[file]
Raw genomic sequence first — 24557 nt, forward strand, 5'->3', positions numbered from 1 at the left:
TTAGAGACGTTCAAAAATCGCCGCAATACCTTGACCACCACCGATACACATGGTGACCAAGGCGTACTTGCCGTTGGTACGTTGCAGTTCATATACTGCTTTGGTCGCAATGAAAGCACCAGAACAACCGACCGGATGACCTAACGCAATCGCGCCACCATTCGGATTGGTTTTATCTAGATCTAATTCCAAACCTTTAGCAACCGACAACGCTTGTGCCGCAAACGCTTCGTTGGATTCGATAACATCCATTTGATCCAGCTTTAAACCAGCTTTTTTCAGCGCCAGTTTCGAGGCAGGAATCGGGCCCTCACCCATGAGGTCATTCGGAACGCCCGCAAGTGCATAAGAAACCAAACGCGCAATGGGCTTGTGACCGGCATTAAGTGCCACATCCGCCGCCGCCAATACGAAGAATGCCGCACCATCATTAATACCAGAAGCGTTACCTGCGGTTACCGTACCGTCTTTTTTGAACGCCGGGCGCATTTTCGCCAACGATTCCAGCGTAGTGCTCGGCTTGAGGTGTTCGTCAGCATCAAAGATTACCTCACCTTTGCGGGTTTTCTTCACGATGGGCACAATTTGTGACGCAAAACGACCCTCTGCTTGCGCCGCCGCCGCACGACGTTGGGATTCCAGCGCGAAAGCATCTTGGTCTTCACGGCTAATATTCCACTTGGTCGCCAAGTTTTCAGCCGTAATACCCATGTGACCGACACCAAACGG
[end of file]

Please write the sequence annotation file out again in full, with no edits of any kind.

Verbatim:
Raw genomic sequence first — 24557 nt, forward strand, 5'->3', positions numbered from 1 at the left:
TTAGAGACGTTCAAAAATCGCCGCAATACCTTGACCACCACCGATACACATGGTGACCAAGGCGTACTTGCCGTTGGTACGTTGCAGTTCATATACTGCTTTGGTCGCAATGAAAGCACCAGAACAACCGACCGGATGACCTAACGCAATCGCGCCACCATTCGGATTGGTTTTATCTAGATCTAATTCCAAACCTTTAGCAACCGACAACGCTTGTGCCGCAAACGCTTCGTTGGATTCGATAACATCCATTTGATCCAGCTTTAAACCAGCTTTTTTCAGCGCCAGTTTCGAGGCAGGAATCGGGCCCTCACCCATGAGGTCATTCGGAACGCCCGCAAGTGCATAAGAAACCAAACGCGCAATGGGCTTGTGACCGGCATTAAGTGCCACATCCGCCGCCGCCAATACGAAGAATGCCGCACCATCATTAATACCAGAAGCGTTACCTGCGGTTACCGTACCGTCTTTTTTGAACGCCGGGCGCATTTTCGCCAACGATTCCAGCGTAGTGCTCGGCTTGAGGTGTTCGTCAGCATCAAAGATTACCTCACCTTTGCGGGTTTTCTTCACGATGGGCACAATTTGTGACGCAAAACGACCCTCTGCTTGCGCCGCCGCCGCACGACGTTGGGATTCCAGCGCGAAAGCATCTTGGTCTTCACGGCTAATATTCCACTTGGTCGCCAAGTTTTCAGCCGTAATACCCATGTGACCGACACCAAACGG